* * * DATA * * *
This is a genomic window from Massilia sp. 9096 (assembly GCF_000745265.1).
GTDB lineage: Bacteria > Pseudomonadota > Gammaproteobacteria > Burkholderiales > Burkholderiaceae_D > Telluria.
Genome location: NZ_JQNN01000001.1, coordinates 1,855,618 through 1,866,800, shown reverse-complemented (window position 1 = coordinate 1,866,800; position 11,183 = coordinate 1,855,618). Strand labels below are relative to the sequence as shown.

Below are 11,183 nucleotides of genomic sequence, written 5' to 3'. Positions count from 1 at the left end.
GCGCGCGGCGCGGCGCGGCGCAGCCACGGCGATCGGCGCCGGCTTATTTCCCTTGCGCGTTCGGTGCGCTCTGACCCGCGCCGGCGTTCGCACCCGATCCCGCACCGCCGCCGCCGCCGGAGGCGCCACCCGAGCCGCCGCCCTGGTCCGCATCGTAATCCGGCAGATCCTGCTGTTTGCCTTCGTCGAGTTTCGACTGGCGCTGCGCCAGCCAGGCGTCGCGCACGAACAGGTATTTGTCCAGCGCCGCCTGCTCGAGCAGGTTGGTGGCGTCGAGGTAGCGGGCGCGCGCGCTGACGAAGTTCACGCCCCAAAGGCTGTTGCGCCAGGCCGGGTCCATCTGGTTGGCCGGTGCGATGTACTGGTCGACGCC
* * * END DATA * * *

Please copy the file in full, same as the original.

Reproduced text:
This is a genomic window from Massilia sp. 9096 (assembly GCF_000745265.1).
GTDB lineage: Bacteria > Pseudomonadota > Gammaproteobacteria > Burkholderiales > Burkholderiaceae_D > Telluria.
Genome location: NZ_JQNN01000001.1, coordinates 1,855,618 through 1,866,800, shown reverse-complemented (window position 1 = coordinate 1,866,800; position 11,183 = coordinate 1,855,618). Strand labels below are relative to the sequence as shown.

Below are 11,183 nucleotides of genomic sequence, written 5' to 3'. Positions count from 1 at the left end.
GCGCGCGGCGCGGCGCGGCGCAGCCACGGCGATCGGCGCCGGCTTATTTCCCTTGCGCGTTCGGTGCGCTCTGACCCGCGCCGGCGTTCGCACCCGATCCCGCACCGCCGCCGCCGCCGGAGGCGCCACCCGAGCCGCCGCCCTGGTCCGCATCGTAATCCGGCAGATCCTGCTGTTTGCCTTCGTCGAGTTTCGACTGGCGCTGCGCCAGCCAGGCGTCGCGCACGAACAGGTATTTGTCCAGCGCCGCCTGCTCGAGCAGGTTGGTGGCGTCGAGGTAGCGGGCGCGCGCGCTGACGAAGTTCACGCCCCAAAGGCTGTTGCGCCAGGCCGGGTCCATCTGGTTGGCCGGTGCGATGTACTGGTCGACGCC